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Q: I was told that conspiracy charges for drug offenses don't require anyone do anything, that just talking about buying or selling illegal drugs is enough to be a crime. I had read before that the laws required both talking about doing something and then someone actually had to do some little piece of the plan before it was a crime. Which is it?

A: Unfortunately the current US federal controlled substances laws are a kafkaesque nightmare. There is something which is often referred to as "the drug exception to the Constitution" or "the drug exception to common sense". In this case, there is a "drug exception" to the normal requirements for a conspiracy conviction.



Under US federal law, most conspiracy crimes require both an agreement between two or more people and some sort of action intended to work towards completing the plan by any of the people involved with the plan. For instance the law banning "Conspiracy to commit an offense or defraud the United States" (18 U.S.C. 371) states that it is a crime:



If two or more persons conspire either to commit any offense against
the United States, or to defraud the United States, or any agency
thereof in any manner or for any purpose, and one or more of such
persons do any act to effect the object of the conspiracy...


And this is what is commonly thought of as the requirements for a conspiracy conviction.



However, in the case of crimes involving controlled substances, the law is different and removes the "any act to effect the object" language:
(21 U.S.C. 846)



Any person who attempts or conspires to commit any offense defined in this subchapter shall be subject to the same penalties as those prescribed for the offense, the commission of which was the object of the attempt or conspiracy.



This makes simply talking about committing a drug crime (for instance talking about buying cannabis or talking about growing cannabis) potentially criminal. Although it is important to note that a prosecutor has to prove that an actual conspiracy or "agreement" had taken place, if two people agree to possess/distribute/manufacture a controlled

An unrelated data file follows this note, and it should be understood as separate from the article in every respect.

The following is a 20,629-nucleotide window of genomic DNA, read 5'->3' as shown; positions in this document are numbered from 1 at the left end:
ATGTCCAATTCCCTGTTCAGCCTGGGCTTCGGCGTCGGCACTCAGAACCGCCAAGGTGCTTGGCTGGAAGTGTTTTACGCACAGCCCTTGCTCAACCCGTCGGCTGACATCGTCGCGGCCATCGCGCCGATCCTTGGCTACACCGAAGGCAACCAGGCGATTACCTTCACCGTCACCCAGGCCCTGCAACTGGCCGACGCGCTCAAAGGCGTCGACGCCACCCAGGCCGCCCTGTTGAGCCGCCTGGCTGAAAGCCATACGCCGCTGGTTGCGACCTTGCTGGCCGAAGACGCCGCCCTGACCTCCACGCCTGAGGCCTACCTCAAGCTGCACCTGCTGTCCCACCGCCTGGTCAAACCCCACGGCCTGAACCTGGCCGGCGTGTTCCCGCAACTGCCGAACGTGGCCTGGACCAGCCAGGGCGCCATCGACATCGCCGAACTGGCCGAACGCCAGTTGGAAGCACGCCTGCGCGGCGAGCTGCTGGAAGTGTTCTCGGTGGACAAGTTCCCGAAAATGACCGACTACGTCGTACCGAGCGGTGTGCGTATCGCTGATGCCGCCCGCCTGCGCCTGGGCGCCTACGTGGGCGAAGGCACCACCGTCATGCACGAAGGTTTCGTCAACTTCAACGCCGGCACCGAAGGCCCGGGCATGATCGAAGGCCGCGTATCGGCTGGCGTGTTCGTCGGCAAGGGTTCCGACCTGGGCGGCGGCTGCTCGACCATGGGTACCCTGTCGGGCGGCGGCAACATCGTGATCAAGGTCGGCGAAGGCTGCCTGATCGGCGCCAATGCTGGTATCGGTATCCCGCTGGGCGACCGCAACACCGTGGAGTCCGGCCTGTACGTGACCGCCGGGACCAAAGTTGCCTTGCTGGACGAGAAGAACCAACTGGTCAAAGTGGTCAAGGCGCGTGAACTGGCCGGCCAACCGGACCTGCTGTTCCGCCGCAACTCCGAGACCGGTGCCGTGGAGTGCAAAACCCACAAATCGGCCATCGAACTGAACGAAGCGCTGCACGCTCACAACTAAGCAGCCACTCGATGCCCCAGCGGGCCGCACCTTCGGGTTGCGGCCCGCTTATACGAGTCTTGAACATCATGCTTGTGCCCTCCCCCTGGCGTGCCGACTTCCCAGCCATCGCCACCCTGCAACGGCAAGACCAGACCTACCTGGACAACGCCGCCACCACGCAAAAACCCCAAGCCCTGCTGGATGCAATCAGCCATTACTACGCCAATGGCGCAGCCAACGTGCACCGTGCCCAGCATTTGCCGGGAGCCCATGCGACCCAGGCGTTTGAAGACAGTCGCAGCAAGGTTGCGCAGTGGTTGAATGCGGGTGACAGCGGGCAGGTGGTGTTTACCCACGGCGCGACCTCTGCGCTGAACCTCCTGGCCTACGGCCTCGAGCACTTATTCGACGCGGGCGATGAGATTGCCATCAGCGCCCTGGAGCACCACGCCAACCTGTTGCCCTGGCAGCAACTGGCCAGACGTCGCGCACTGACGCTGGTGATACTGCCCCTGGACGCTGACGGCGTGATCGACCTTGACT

substance, then they are guilty under this statute. The implication that the individual is as guilty and punishable for talking about buying cannabis as they are for actually buying it can certainly seem chilling.



The immediate reaction of most who hear this is disbelief. A typical response might be "That can't be Constitutional, I have a right to talk about whatever I want to talk about so long as I don't actually do anything else."



But, unfortunately, there have been several challenges to this law and the Supreme Court of the United states ruled unanimously in 1994 in the case United States v. Shabani, 513 U.S. 10 (1994) that the federal law was enforceable as it was written. A lower court, the more civil-rights-oriented US Ninth Circuit of the West Coast, had ruled that there had to be some actual activity beyond talking before a felony had been committed.



Justice O'Connor, writing for the unanimous Supreme Court stated it very clearly:



What the Ninth Circuit failed to recognize we now make
explicit: In order to establish a violation of 21 U.S.C. 846, the
Government need not prove the commission of any overt acts in furtherance of
the conspiracy. ( US vs Shabani, 1994 http://supct.law.cornell.edu/supct/html/93-981.ZS.html
)